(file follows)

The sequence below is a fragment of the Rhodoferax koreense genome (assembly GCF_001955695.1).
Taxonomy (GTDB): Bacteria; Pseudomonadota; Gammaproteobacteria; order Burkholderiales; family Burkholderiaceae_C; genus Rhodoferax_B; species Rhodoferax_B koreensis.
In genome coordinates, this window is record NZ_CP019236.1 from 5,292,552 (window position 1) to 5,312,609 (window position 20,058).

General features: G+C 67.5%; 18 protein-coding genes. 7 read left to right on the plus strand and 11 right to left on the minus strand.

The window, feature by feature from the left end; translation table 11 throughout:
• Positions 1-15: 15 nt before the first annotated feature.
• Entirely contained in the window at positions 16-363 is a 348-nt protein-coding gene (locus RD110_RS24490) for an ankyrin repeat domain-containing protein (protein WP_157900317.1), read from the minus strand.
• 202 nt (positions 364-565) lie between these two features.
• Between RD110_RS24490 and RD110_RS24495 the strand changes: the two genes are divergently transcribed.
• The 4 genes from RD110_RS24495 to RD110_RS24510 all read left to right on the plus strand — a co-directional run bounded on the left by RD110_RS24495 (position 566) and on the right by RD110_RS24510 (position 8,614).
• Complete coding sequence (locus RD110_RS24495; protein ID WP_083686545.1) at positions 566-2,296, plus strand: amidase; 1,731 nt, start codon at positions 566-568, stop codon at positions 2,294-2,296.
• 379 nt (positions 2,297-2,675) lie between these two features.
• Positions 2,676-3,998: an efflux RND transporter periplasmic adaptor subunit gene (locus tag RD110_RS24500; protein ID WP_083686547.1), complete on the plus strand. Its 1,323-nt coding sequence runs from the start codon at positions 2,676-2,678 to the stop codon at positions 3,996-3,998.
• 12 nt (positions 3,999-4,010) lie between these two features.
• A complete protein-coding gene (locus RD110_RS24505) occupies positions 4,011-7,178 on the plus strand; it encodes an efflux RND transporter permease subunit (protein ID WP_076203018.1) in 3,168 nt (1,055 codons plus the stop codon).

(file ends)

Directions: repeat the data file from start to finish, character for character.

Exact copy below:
The sequence below is a fragment of the Rhodoferax koreense genome (assembly GCF_001955695.1).
Taxonomy (GTDB): Bacteria; Pseudomonadota; Gammaproteobacteria; order Burkholderiales; family Burkholderiaceae_C; genus Rhodoferax_B; species Rhodoferax_B koreensis.
In genome coordinates, this window is record NZ_CP019236.1 from 5,292,552 (window position 1) to 5,312,609 (window position 20,058).

General features: G+C 67.5%; 18 protein-coding genes. 7 read left to right on the plus strand and 11 right to left on the minus strand.

The window, feature by feature from the left end; translation table 11 throughout:
• Positions 1-15: 15 nt before the first annotated feature.
• Entirely contained in the window at positions 16-363 is a 348-nt protein-coding gene (locus RD110_RS24490) for an ankyrin repeat domain-containing protein (protein WP_157900317.1), read from the minus strand.
• 202 nt (positions 364-565) lie between these two features.
• Between RD110_RS24490 and RD110_RS24495 the strand changes: the two genes are divergently transcribed.
• The 4 genes from RD110_RS24495 to RD110_RS24510 all read left to right on the plus strand — a co-directional run bounded on the left by RD110_RS24495 (position 566) and on the right by RD110_RS24510 (position 8,614).
• Complete coding sequence (locus RD110_RS24495; protein ID WP_083686545.1) at positions 566-2,296, plus strand: amidase; 1,731 nt, start codon at positions 566-568, stop codon at positions 2,294-2,296.
• 379 nt (positions 2,297-2,675) lie between these two features.
• Positions 2,676-3,998: an efflux RND transporter periplasmic adaptor subunit gene (locus tag RD110_RS24500; protein ID WP_083686547.1), complete on the plus strand. Its 1,323-nt coding sequence runs from the start codon at positions 2,676-2,678 to the stop codon at positions 3,996-3,998.
• 12 nt (positions 3,999-4,010) lie between these two features.
• A complete protein-coding gene (locus RD110_RS24505) occupies positions 4,011-7,178 on the plus strand; it encodes an efflux RND transporter permease subunit (protein ID WP_076203018.1) in 3,168 nt (1,055 codons plus the stop codon).